HV Wooding lasers in on electrification opportunities after £500,000 investment

One of the UK’s leading manufacturers of specialist metal components has taken delivery of a new laser cutting machine which it hopes will help deliver up to £1m of new sales.

HV Wooding, which employs 90 staff at its manufacturing facility in Hythe, has invested more than £500,000 into the installation of the Trumpf TruLaser 3030 as it looks to take advantage of significant ‘electrification’ opportunities.

The company has doubled its laser capacity with this addition and the machine will immediately be used to produce thin gauge laminations and busbars for use in electric cars, lorries, buses and commercial vehicles, not to mention offering customers the ability to cut below 0.5mm thickness and to a better than 50 microns tolerance.

Installed last month, the Trumpf 3030 is an industry-leading machine, with 3kW laser power, simultaneous axis speeds 170M/min, axis acceleration of 14 m/s2 and a fast pallet change time of only 18.5 seconds.


The Trumpf TruLaser 3030 in action. Image courtesy of HV Wooding.

The Trumpf TruLaser 3030 in action. Image courtesy of HV Wooding.


“Our existing laser was working 24 hours per day, so we needed an additional option to help us satisfy current demand and to give us capacity to target new opportunities,” explained Paul Allen, Sales Director at HV Wooding.

“Customers are changing designs of rotors and stators to increase performance and this investment gives us the ideal solution to offer quick turnaround prototypes without the cost of wire cutting.”

He continued: “The maximum sheet thicknesses we can cut on the new machine is 20mm for mild steel, 15mm for stainless steel/aluminium and 6mm for copper and brass.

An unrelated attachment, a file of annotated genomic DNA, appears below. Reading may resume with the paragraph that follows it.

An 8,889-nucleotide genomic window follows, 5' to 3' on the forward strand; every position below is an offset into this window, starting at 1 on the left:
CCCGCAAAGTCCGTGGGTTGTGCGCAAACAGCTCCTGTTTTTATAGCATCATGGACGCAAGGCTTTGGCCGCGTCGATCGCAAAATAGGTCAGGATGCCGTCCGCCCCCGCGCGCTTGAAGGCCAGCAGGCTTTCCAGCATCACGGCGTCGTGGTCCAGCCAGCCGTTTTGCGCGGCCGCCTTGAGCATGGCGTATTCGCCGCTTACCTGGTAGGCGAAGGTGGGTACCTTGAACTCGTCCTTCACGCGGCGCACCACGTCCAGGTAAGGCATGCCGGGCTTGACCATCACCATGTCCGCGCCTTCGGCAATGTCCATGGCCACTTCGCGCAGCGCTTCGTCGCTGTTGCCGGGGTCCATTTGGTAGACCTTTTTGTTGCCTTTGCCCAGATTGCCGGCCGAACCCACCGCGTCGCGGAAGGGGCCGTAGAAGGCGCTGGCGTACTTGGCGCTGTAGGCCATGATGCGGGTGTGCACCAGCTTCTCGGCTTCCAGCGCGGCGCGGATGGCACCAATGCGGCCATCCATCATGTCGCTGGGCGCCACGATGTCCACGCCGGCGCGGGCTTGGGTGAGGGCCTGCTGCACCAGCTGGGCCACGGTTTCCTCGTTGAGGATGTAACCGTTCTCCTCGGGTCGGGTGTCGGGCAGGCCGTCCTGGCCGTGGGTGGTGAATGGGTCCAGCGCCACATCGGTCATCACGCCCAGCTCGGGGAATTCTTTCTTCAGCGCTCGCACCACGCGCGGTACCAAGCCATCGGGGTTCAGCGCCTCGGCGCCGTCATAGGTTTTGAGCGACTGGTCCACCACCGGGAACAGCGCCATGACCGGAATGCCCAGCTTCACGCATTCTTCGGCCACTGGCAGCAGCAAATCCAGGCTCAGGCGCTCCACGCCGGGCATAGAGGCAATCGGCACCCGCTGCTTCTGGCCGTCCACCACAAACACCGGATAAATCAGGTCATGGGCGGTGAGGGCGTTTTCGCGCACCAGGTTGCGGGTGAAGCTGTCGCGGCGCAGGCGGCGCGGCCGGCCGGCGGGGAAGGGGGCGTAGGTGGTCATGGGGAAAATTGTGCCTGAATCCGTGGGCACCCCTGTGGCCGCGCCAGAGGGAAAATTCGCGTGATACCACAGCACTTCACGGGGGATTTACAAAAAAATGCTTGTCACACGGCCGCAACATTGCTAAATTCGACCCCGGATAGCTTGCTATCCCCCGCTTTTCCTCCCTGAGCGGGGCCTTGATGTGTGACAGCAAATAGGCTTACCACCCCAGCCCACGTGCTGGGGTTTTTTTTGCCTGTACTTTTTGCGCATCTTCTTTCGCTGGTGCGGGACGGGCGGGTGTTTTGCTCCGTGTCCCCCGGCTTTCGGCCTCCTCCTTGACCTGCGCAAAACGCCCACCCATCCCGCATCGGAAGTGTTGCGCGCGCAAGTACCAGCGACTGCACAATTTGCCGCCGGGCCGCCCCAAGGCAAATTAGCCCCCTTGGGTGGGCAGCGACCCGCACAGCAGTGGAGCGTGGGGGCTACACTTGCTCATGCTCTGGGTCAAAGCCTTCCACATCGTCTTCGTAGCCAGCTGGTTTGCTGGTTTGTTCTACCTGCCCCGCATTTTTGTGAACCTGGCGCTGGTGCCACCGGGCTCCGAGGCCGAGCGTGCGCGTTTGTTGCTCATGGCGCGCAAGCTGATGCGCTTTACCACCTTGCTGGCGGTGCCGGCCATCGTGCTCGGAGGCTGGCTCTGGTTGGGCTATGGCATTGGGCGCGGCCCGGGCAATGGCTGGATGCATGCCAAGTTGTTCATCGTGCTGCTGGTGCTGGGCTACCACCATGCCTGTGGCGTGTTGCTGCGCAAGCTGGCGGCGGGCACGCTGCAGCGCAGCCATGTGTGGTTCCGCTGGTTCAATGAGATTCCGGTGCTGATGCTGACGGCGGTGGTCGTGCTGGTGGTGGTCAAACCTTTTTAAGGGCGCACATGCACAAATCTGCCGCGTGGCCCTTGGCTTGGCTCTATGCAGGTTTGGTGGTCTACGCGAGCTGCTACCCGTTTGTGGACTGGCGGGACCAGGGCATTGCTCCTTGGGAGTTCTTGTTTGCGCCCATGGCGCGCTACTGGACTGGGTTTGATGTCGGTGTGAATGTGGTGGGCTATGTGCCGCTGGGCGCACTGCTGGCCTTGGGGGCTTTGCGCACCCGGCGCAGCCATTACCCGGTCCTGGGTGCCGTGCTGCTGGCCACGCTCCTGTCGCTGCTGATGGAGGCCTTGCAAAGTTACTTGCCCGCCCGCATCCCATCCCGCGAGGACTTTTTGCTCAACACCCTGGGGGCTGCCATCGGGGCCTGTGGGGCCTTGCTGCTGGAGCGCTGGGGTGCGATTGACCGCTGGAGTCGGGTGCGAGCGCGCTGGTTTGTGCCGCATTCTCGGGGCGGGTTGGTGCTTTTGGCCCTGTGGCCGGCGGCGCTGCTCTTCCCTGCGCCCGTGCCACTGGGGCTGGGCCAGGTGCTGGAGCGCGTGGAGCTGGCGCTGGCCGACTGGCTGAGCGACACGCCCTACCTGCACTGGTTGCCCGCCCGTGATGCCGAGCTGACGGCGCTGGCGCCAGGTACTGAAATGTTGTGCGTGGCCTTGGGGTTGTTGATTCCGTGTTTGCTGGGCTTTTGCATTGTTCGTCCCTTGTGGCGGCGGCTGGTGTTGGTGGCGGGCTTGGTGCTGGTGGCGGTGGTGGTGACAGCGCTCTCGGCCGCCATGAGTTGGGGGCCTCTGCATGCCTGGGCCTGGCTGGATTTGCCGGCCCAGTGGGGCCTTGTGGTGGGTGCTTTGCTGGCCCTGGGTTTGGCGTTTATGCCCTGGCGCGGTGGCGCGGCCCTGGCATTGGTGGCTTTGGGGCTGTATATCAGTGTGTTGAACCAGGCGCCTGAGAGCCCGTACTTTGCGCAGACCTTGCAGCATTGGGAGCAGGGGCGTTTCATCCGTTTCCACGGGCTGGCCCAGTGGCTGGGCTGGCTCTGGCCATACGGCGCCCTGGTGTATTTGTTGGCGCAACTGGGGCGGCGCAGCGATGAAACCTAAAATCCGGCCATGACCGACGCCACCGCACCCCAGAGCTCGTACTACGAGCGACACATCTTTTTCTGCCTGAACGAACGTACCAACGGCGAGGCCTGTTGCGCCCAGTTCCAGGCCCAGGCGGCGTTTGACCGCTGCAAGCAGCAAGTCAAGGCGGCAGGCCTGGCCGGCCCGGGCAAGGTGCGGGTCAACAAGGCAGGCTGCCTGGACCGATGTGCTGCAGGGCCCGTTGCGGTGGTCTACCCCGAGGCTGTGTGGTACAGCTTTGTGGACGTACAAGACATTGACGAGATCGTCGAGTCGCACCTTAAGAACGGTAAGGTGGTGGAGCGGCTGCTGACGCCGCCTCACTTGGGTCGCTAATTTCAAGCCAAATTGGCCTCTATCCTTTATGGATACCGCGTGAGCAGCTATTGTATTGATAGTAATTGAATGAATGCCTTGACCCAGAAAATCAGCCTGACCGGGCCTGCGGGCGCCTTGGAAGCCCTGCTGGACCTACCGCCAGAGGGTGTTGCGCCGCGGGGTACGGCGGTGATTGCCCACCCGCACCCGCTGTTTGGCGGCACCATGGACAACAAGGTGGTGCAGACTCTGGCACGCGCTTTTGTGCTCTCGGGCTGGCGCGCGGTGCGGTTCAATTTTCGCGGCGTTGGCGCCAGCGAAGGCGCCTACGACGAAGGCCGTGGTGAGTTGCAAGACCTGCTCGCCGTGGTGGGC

“This enhances our current equipment that allows us to cut up to 8mm copper and brass. Over £200,000 of orders have already been placed, with the potential to add another £800,000 between now and the end of 2022.”

HV Wooding has enjoyed a strong 10 months, with turnover up £600,000 since the UK emerged from lockdown.

The company, which also offers wire erosion and presswork services, has created 16 new jobs to help cope with the increase in demand and is hoping to tap into the increasing desire for local sourcing from clients in the automotive, aerospace and power generation sector.

It is also part of the Faraday Battery Challenge, working with the Nuclear Advanced Manufacturing Research Centre and the University of Sheffield to develop an improved insulation solution that will enhance the quality of the busbars it is producing.

Supported by Innovate UK, the project focuses on investigating and developing alternative coating methods that will improve the performance and integrity of the critical components, which carry high-current power between different parts of an electrical system.

We have and will continually invest in equipment to help us be the best in our field and, in addition to the new laser, we have also added a new Bruderer BSTA 25H press, a Trimos height gauge and the InspectVision inspection system,” added Paul.

“These investments, alongside our personal development plan for all staff, are key to our strategic plan of remaining world leaders in the subcontract manufacture of metal components.”